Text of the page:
MR. MANNING MACDONALD: Well, yes, I will retract that and call them scoundrels, rogues, how's that?

MR. SPEAKER: Order, please. I suppose rogues may be permissible. (Interruptions)

MR. MANNING MACDONALD: Rogues, okay. (Interruptions) This is the only place in history that a Finance Minister can have two cracks at bankrupting a province, two cracks at it.

AN HON. MEMBER: And the Government House Leader.

MR. MANNING MACDONALD: And the Government House Leader, but I don't want to be too hard on the Government House Leader because he's not in charge of the books. He may be in charge of everything else, but he's not in charge of the books and he probably doesn't have to answer as much as the Finance Minister. When the Finance Minister stands in his place and says that he was part of a government that caused this

[Page 1486]

problem and he's part of it again, when he says that, it tells me that he's just laughing at Nova Scotians, that's all, and he's going down the road. He's riding off into retirement and leaving this mess here. He's not going to have to answer after the next election.

Like I said before, Mr. Speaker, two scenarios, either this government comes back and then has to explain why, oops, instead of a surplus we have a huge deficit - surprise, surprise - or hopefully when they lose the election the new government, a Liberal Government, will have to explain to Nova Scotians the mess we were left with once again. I might remind this crowd that in 1993 we were left with $1.1 billion in deficit, not debt, deficit, in 1993 when we took over. What's this government doing now - adding more money to the debt. They found a more innovative way to spend money and to trick the taxpayers. Now they're borrowing it and calling it long-term debt and what's the difference if the long-term debt grows? They don't have to worry about that. Our children and our grandchildren will have to worry about it.

Mr. Speaker, this province is once again galloping towards bankruptcy. When you have a debt approaching $12 billion, you know, the Transportation and Public Works Minister laughs at that. Here we have a province with less than a million people approaching a $12 billion debt and the Transportation and Public Works Minister laughs. The Transportation and Public Works Minister laughs at that. That's how much he cares.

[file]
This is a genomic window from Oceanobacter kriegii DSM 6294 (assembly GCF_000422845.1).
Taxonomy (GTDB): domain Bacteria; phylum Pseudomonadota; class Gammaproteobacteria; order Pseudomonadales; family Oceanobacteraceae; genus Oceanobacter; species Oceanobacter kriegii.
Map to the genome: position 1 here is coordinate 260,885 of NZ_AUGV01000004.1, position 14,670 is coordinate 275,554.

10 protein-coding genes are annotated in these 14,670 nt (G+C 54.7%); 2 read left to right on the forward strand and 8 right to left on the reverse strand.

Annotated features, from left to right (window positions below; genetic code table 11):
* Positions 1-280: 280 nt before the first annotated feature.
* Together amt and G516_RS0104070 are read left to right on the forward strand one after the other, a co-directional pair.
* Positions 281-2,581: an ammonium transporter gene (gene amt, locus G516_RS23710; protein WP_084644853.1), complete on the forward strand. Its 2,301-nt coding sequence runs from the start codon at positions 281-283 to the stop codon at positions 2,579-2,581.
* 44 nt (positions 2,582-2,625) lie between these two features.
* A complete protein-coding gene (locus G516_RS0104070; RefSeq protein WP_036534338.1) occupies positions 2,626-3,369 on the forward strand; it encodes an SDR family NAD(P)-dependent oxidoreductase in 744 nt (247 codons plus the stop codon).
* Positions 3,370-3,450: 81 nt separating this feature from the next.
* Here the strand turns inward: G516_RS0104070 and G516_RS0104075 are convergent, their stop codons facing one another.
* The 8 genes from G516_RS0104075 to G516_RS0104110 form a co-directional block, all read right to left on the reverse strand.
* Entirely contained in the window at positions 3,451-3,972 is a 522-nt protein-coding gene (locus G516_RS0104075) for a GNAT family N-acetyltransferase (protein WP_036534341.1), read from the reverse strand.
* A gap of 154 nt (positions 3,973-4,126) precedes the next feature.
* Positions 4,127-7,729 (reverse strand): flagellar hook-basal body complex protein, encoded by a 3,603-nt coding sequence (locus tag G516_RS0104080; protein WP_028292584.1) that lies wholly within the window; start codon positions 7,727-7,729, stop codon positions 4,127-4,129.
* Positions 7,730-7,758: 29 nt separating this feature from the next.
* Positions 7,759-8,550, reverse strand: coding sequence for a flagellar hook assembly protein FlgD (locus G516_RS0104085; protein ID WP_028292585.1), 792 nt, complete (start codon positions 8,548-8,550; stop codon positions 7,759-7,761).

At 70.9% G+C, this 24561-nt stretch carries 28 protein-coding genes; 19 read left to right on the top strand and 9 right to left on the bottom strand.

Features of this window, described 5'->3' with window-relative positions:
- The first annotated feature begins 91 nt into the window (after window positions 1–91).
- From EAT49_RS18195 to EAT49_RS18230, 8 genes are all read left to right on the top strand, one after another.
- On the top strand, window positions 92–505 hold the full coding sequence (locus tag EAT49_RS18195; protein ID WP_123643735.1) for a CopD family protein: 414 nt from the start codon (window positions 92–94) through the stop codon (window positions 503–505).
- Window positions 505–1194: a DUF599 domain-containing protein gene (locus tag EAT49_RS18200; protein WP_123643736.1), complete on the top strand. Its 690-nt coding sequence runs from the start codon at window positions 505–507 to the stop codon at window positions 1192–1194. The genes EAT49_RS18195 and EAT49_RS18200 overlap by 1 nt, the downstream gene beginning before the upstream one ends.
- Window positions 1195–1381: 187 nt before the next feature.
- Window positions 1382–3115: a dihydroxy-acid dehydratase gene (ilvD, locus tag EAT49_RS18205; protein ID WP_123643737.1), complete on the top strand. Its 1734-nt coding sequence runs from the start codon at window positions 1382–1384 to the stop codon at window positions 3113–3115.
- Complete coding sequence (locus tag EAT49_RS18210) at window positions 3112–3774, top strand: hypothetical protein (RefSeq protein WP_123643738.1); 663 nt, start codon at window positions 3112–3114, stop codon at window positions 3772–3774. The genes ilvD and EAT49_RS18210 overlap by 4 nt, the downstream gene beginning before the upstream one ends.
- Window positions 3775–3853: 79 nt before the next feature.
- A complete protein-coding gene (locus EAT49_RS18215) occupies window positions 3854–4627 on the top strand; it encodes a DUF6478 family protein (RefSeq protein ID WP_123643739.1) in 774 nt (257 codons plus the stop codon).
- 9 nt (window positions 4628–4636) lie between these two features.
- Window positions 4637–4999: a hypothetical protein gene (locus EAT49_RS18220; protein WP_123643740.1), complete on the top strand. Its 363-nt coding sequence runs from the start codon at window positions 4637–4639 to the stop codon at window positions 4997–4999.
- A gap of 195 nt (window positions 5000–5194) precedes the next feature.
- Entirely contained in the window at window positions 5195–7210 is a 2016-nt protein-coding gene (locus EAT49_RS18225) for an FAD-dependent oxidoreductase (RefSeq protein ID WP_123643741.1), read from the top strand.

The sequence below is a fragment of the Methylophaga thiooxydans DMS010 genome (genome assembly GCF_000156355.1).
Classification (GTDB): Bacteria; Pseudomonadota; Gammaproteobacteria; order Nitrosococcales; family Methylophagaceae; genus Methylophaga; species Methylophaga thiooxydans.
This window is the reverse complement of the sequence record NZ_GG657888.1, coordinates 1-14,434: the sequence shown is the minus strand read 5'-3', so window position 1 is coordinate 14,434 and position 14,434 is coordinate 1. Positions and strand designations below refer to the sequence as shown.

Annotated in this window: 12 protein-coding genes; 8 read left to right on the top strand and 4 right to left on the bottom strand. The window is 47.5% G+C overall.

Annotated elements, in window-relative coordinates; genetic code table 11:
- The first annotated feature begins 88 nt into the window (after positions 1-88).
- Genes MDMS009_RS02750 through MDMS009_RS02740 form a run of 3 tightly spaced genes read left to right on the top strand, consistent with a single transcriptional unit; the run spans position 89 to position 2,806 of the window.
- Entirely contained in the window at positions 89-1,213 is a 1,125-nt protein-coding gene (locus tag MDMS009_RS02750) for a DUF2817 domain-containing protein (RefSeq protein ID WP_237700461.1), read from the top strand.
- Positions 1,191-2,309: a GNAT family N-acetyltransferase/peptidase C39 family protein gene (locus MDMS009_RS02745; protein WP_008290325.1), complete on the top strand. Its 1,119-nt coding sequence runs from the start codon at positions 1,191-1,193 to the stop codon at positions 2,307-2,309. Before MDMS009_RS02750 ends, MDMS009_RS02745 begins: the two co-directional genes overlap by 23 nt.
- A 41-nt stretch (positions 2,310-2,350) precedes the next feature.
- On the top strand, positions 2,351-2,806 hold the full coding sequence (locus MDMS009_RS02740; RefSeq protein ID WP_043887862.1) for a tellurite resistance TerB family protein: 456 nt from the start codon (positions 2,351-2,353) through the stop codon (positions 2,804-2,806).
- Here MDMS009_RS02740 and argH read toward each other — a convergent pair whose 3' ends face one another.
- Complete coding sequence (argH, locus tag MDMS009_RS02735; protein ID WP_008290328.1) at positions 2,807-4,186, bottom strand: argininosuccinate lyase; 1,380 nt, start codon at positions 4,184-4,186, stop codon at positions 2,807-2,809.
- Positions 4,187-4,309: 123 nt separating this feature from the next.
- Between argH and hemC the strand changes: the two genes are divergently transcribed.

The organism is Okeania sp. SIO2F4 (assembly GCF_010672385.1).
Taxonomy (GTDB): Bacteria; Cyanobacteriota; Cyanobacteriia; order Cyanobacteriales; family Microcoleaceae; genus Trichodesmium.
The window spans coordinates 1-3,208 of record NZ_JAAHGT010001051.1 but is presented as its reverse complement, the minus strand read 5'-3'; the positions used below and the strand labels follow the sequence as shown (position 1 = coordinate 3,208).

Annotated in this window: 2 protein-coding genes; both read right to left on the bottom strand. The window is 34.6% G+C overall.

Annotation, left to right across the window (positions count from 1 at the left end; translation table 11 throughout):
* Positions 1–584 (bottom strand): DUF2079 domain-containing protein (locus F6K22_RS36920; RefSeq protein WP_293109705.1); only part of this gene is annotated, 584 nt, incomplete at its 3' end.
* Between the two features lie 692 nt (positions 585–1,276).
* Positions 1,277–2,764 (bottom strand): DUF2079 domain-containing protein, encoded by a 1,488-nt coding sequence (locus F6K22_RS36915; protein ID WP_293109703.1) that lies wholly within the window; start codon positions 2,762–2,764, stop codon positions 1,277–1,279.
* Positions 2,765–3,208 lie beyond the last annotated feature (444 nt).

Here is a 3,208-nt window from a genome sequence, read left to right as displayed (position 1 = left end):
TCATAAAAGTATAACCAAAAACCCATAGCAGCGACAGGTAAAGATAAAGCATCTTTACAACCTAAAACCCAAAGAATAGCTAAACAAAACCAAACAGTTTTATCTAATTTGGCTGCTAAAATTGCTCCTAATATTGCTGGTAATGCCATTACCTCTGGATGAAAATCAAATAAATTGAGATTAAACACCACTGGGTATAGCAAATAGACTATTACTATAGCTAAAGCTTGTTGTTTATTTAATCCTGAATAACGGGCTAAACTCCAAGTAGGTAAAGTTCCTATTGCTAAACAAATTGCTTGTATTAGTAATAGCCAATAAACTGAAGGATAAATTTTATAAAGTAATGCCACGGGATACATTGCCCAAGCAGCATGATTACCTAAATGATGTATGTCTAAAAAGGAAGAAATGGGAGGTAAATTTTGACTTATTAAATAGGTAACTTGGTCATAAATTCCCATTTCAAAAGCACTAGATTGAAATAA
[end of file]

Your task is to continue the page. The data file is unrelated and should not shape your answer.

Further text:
HON. TIMOTHY OLIVE: On a point of order, Mr. Speaker, I have been sitting here listening to this diatribe and I just cannot believe that the honourable member, who used to be a minister in a previous government, can stand in front of this House and forget - and I might add, the people of Nova Scotia didn't forget in 1999 - that in their six years they added $3.2 billion to the debt, wanted to borrow another $600 million, and they took that to the people of Nova Scotia. We know what the people of Nova Scotia told that honourable gentleman and his government and he talks about this government - my, my, what a short memory he has.

MR. SPEAKER: Order, please. That wouldn't be considered a point of order. However, there seems to be a disagreement between two honourable members.

The honourable member for Cape Breton South.

MR. MANNING MACDONALD: Mr. Speaker, considering the source I won't even react to that because anybody who can't get more than a dozen people to a nominating convention has no room to talk, but there is one comment that he has reminded me of, he reminded me about health care.